The CBC was forced to defend its plans for branded content on its digital platforms Friday as the CRTC peppered senior executives of the public broadcaster with questions about the controversial decision at a broadcast licensing hearing Friday.
CBC’s new marketing division called Tandem, which creates branded campaign content for corporate clients, has sparked criticism, including denunciations, an open letter and a petition from a number of stakeholders, including former and current CBC journalists.
They worry that the paid content blurs the lines between advertising and news and will erode the integrity of CBC journalism.
In November more than 70 former CBC employees sent a letter to Canada’s broadcast regulator asking it to investigate Tandem. The CRTC is currently holding hearings into CBC’s application to renew its various broadcast licences for its English and French services.
During Friday’s hearings, CRTC Quebec commissioner Alicia Barin asked the corporation how the Tandem initiative aligns with the broadcaster’s public service programming mandate to not be unduly influenced by the brands with which it partners.
“The concerns that have been expressed very publicly are about the risk of CBC’s journalistic reputation being compromised by even participating in branded content,” Barin said. “So can you please respond to those concerns?”
CBC President Catherine Tait told the commissioners that the network shares those concerns, but said that the Tandem initiative has nothing to do with the underlying journalism and other content that the broadcaster produces.
‘Guardrails’ in place
Tait said she believes much of those concerns were expressed prior to the CBC putting what she called “guardrails” in place that she said would ensure there is no confusion between CBC journalism and commercial advertising.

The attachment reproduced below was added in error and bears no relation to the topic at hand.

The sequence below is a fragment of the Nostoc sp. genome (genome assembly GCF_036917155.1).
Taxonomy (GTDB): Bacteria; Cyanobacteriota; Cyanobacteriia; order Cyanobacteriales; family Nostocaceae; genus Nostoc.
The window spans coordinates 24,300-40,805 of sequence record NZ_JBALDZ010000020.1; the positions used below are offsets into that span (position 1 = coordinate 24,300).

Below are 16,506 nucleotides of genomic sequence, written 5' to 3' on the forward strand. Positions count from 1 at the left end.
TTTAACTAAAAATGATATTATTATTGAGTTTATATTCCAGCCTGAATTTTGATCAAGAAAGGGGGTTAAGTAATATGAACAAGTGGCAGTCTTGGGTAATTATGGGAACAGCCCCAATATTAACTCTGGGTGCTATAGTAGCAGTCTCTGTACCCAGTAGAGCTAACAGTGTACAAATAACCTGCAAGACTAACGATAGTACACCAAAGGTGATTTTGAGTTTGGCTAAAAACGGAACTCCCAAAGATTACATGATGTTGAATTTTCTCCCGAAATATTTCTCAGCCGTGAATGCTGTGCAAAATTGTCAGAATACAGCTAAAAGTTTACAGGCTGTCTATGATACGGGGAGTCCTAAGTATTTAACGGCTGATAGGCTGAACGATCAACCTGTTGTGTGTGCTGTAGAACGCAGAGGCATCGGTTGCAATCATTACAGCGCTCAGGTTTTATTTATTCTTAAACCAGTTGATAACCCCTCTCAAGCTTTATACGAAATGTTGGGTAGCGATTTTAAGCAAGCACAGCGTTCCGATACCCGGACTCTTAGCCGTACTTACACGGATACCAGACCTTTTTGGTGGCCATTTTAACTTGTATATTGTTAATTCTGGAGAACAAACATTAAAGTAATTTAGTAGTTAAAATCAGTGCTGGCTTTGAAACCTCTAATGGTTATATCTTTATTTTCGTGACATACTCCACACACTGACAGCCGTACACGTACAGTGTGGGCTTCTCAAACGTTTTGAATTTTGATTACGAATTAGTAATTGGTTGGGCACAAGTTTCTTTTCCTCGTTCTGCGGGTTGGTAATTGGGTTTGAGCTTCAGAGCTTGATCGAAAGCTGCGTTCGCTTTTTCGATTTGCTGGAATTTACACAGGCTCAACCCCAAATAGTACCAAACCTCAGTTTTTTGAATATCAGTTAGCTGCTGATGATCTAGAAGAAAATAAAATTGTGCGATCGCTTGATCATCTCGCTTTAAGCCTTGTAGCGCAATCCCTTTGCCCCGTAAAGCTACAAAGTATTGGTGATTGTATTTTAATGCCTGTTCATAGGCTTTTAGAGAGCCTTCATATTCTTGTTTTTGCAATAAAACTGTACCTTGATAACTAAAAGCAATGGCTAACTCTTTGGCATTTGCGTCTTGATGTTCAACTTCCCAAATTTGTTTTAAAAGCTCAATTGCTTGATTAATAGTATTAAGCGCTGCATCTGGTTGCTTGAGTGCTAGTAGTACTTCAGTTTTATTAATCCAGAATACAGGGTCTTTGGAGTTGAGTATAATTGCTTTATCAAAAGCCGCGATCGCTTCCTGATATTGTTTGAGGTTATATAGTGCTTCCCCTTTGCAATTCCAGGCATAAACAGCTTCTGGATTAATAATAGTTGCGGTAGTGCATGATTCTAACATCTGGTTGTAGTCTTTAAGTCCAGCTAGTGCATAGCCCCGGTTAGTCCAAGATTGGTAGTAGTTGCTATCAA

“Now that we have very, very clear guidelines that are going well beyond anybody in the industry, let’s see how it goes and let’s monitor it,” Tait said.
Some of those guidelines, which were introduced after concerns were raised about Tandem, include:
- Restricting branded content to digital platforms
- Ensuring no CBC/Radio-Canada journalists or hosts will be involved in the creation of branded content.
- Ensuring branded content will not appear on national news digital pages.
The CBC has stressed that initiatives like Tandem are needed to generate revenue amid big financial pressures.
Still, Barin pressed the CBC on how the Tandem initiative complies with one of the principles of the broadcaster’s Journalistic Standards and Practices, which states it cannot commercially exploit the brand of the corporation’s information programming.
Users are sophisticated, executive says
Barbara Williams, CBC’s executive vice-president of English services, said the CBC has to make it very clear that the content is advertising “so that you are not commercially exploiting the content, you are selling the advertising, and you must be very clear about the two.”
“We do understand that viewers and users and listeners are sophisticated. They have seen this kind of content across many, many organizations,” Williams said. “When we make it clear, they understand the difference and they’re not confused. And therefore we have not exploited commercially the content.“
Tait also explained that the CBC has been using branded content since 2016-17. Barin asked why she believed it hadn’t been noticed before or made an issue in the past.
Tait said she believed that the launch of the name Tandem and “possibly some particular campaigns that caused concern among some of our own employees” were what provoked the response.
On Thursday, the CBC is defending its efforts to diversify its workforce and re-think its overall approach to covering news and current affairs to make it more inclusive.
The CRTC consultations on CBC licensing will continue through January. The CRTC will hear from individuals, industry and advocacy groups. The CBC will have an opportunity to reply to those submissions on the final day of hearings.